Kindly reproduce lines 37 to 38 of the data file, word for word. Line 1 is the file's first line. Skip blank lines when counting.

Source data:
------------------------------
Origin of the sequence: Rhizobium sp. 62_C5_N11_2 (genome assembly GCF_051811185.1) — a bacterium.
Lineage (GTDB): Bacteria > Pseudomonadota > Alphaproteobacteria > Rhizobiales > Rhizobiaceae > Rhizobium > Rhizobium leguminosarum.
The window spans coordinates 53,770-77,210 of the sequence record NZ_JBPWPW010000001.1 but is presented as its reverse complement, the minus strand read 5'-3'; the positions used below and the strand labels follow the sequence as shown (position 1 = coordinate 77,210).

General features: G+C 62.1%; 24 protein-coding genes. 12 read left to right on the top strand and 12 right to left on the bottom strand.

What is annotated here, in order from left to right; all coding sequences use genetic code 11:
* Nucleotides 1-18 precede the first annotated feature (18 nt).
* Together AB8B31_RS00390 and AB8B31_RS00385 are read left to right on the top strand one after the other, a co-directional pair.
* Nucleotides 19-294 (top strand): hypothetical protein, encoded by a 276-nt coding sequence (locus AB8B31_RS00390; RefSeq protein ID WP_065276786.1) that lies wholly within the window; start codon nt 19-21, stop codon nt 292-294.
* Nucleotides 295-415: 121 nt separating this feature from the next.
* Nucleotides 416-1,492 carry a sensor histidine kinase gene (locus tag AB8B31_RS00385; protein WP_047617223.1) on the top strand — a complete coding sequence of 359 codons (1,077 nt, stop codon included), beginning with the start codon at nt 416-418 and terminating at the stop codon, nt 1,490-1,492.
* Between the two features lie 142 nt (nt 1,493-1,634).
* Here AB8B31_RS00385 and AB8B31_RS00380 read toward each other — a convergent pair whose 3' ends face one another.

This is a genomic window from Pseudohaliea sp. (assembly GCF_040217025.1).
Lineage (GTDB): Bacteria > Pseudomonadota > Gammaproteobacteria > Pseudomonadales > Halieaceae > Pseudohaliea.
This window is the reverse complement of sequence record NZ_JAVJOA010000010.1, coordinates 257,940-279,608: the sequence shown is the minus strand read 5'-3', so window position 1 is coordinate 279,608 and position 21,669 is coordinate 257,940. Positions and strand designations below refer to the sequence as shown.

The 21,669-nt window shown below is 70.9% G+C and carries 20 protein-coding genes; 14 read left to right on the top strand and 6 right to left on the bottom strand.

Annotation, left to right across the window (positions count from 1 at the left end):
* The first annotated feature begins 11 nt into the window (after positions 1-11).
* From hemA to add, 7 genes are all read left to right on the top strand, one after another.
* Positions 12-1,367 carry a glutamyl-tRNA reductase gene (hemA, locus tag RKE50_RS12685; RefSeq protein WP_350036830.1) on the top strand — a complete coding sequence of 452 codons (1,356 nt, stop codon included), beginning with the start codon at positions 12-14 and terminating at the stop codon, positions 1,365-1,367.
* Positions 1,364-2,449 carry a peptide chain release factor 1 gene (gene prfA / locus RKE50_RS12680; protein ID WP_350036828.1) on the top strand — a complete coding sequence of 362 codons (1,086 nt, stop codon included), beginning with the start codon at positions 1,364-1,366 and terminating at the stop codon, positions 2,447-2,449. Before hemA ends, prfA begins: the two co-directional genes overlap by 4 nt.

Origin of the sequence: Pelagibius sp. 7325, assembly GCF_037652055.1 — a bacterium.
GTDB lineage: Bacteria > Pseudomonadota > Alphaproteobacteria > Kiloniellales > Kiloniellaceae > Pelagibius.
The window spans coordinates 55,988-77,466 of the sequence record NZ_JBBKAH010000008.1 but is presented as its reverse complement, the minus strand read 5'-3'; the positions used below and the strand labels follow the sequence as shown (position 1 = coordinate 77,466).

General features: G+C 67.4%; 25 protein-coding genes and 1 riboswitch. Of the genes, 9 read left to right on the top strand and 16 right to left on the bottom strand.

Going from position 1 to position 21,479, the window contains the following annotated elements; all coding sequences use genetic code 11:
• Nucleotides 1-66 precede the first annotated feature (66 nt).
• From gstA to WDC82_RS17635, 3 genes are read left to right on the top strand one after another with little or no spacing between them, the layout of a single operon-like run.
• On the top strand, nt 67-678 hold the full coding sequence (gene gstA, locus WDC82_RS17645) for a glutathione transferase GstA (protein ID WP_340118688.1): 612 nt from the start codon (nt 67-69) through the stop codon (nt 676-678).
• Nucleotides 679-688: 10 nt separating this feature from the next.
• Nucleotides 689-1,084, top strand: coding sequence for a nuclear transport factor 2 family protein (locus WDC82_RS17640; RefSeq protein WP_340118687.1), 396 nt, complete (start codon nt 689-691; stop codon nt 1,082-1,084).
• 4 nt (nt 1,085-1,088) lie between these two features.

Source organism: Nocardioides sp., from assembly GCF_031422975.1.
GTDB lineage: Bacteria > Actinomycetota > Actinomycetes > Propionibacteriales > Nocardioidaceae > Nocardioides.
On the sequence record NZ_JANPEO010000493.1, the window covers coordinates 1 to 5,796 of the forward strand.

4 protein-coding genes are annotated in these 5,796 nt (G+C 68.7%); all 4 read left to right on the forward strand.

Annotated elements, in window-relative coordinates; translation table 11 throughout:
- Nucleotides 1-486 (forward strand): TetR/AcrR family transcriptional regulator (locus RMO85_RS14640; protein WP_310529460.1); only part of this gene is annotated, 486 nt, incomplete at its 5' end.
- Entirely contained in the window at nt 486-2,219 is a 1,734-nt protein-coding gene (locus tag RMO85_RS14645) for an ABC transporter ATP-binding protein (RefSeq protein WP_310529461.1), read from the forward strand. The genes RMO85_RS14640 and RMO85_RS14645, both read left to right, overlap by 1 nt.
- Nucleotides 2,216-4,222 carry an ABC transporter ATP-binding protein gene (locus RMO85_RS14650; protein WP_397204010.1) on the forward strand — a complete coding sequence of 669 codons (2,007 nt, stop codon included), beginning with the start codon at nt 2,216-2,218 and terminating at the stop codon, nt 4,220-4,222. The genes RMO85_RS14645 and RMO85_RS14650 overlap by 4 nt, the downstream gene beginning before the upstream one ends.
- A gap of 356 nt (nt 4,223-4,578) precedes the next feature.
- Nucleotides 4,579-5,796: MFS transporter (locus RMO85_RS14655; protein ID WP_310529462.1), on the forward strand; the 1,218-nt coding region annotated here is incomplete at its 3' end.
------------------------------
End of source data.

Annotated elements, in window-relative coordinates; translation table 11 throughout:
- Nucleotides 1-486 (forward strand): TetR/AcrR family transcriptional regulator (locus RMO85_RS14640; protein WP_310529460.1); only part of this gene is annotated, 486 nt, incomplete at its 5' end.